Download the Article [PDF]: ENGLISH | FRANÇAIS | PORTUGUÊS

    • Cocaine and Instability in Africa: Lessons from Latin America and the Caribbean

      By Davin O'Regan, Africa Center for Strategic Studies | July 2010 AfricaBriefFinal_5

      Africa is facing an increasingly menacing threat of cocaine trafficking that risks undermining its security structures, nascent democratic institutions, and development progress. Latin America has long faced similar challenges and its experience provides important lessons that can be applied before this expanding threat becomes more deeply entrenched on the continent - and costly to reverse.

      Download the Security Brief: ENGLISH | FRANÇAIS | PORTUGUÊS

    • Misinterpreting Ethnic Conflicts in Africa

      By Fr. Clement Mweyang Aapenguo, Africa Center for Strategic Studies, April 2010 Demobilization_of_Burundian_MilitaryEthnic conflicts in Africa are often portrayed as having ages-old origins with little prospects for resolution. This Security Brief challenges that notion arguing that a re-diagnosis of the underlying drivers to ethnic violence can lead to more effective and sustainable responses.

      Download the Security Brief [PDF]: ENGLISH | FRANÇAIS | PORTUGUÊS

    • Lessons Learned from Peace Operations in Africa

      Ugandan African Union By Paul Williams. Africa Center for Strategic Studies, 2010.

      Peace operations have been a principal tool used to curb conflict in Africa over the past decade, with over 40 operations deployed since 2000. This Security Brief takes stock of lessons learned from these experiences and the implications they hold for improving the effectiveness of future peace operations in Africa.

      Download the Security Brief [PDF]: ENGLISH | FRANÇAIS | PORTUGUÊS

    • Navies versus Coast Guards: Defining the Roles of African Maritime Security Forces

      marine-forces-in-puntland-receive-two-coffins-containing-the-remains-of-slain-somali-pirates By Augustus Vogel. Africa Center for Strategic Studies, 2009.

      Piracy, illegal fishing, and narcotics and human trafficking are growing rapidly in Africa and represent an increasingly central component of the threat matrix facing the continent. However, African states’ maritime security structures are often misaligned with the challenges posed and need coast guard capabilities and an array of intra-governmental partnerships.

      Download the Security Brief [PDF]: ENGLISH | FRANÇAIS | PORTUGUÊS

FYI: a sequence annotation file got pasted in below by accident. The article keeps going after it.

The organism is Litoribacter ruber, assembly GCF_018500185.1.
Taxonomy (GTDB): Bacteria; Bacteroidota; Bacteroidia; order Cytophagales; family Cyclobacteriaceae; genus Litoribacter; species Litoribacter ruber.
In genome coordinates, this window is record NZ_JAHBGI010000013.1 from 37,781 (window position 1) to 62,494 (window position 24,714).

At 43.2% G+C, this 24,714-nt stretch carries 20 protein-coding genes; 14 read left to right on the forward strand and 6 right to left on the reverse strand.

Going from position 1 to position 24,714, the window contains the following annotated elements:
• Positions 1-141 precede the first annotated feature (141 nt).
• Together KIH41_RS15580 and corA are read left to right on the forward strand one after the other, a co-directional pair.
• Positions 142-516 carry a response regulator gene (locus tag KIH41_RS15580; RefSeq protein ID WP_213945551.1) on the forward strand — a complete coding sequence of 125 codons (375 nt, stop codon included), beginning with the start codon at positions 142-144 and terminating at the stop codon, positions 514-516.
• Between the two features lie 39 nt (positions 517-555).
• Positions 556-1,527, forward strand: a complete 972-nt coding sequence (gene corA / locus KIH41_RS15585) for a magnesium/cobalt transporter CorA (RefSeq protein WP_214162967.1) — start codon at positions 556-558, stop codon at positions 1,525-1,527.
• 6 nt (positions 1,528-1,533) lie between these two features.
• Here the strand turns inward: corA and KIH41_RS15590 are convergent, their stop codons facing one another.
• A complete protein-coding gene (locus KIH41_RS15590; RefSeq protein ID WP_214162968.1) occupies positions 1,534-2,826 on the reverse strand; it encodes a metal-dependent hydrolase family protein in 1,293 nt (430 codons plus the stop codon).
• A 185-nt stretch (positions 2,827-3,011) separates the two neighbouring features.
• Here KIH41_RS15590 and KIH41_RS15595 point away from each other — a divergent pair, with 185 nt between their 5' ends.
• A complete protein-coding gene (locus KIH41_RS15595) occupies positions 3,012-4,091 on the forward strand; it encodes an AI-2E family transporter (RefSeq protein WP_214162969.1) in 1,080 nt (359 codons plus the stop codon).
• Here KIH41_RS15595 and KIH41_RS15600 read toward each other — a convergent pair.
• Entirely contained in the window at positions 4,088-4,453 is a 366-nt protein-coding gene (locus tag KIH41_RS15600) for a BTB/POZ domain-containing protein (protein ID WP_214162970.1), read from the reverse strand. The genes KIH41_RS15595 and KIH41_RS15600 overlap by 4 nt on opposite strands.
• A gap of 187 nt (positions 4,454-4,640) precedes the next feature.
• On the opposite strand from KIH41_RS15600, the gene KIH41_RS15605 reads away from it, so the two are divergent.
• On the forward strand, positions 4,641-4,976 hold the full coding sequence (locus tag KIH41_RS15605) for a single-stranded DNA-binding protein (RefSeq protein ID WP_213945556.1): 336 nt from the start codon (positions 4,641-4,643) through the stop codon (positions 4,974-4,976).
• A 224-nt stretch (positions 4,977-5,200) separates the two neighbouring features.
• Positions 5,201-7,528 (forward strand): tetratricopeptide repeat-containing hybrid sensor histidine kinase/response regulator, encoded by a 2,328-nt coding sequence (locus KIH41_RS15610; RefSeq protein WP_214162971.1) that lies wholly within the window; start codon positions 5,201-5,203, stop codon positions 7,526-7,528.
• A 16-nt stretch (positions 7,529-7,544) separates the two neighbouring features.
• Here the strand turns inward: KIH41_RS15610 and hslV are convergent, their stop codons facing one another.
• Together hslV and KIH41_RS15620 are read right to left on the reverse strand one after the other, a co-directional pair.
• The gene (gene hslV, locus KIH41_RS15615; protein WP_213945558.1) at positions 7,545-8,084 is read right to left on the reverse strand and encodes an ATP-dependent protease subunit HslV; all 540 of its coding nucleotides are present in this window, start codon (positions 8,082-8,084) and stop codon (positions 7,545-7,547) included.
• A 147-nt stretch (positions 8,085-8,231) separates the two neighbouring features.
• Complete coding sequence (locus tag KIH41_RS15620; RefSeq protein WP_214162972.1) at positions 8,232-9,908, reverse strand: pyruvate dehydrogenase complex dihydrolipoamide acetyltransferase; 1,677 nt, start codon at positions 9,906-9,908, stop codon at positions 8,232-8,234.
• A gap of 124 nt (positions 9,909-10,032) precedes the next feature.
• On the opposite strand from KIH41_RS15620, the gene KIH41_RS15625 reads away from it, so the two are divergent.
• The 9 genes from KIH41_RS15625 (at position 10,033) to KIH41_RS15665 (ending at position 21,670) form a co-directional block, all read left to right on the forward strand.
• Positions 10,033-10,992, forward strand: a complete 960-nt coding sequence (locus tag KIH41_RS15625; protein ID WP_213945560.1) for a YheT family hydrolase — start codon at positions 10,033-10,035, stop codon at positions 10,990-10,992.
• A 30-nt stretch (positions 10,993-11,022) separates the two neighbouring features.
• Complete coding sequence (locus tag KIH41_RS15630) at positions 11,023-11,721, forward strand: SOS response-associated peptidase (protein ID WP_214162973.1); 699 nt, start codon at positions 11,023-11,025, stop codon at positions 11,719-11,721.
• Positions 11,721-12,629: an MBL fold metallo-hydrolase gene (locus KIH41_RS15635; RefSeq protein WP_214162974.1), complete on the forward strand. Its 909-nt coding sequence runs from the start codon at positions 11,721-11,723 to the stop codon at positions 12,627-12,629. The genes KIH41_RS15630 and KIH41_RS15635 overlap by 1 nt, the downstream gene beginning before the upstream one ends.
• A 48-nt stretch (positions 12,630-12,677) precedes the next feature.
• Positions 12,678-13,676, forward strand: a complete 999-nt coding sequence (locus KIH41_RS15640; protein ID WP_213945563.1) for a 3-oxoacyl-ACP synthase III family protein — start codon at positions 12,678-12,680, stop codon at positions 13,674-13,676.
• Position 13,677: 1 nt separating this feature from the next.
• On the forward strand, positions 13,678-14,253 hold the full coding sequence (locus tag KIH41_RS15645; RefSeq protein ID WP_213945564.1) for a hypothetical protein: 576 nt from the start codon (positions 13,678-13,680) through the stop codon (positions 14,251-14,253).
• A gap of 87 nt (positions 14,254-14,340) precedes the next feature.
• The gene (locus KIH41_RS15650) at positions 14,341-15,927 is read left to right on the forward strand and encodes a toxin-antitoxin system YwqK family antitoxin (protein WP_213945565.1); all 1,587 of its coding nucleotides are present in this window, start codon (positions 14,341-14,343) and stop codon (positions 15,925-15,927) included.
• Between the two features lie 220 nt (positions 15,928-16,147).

• Books

    ACSS faculty will periodically produce books and opinion pieces on Africa security issues with the aim of advancing scholarship or sharpening the analysis of policy options.

  • Special Reports

    On certain fast evolving strategic developments, ACSS will generate Special Reports that attempt to raise awareness of the issues faced, assess the challenges, and review possible courses of action.

    • Advancing Stability and Reconciliation in Guinea-Bissau: Lessons from Africa's First Narco-State

      By Davin O'Regan and Peter Thompson, Africa Center for Strategic Studies, June 2013 official-bringing-out-the-parcels-of-drugs-during-search Large quantities of cocaine have flowed through Guinea-Bissau for nearly a decade, accelerating a cycle of coups and crises that demonstrate the broad threats posed by narco-trafficking in Africa. The direct involvement of military and political leaders in the trade has also hollowed out state structures, creating a significant obstacle to stabilizing the situation. Addressing these challenges will require fundamental reforms to the presidency, a top-heavy military, and international counter narcotics cooperation.

      Download the Report [PDF]: ENGLISH | FRANÇAIS | PORTUGUÊS

    • Africa and the Arab Spring: A New Era of Democratic Expectations

      By Africa Center for Strategic Studies | November 2011 senegal_anti-Wade_protests-300x199

      Military coups in Mali and Guinea-Bissau and the persistence of “big-man” politics have renewed questions over the viability of democratic governance models in Africa. These developments have overshadowed a deepening institutionalization of democratic processes in Africa over the past decade. The Arab Spring, likewise, sparked a broader debate about the legitimate claims on authority across the continent. These crosscurrents reflect an ongoing struggle for governance norms in Africa that will require active engagement from African reformers and international partners to sustain Africa's democratic trajectory.

      Download the Special Report [PDF]: ENGLISH | FRANÇAIS | PORTUGUÊS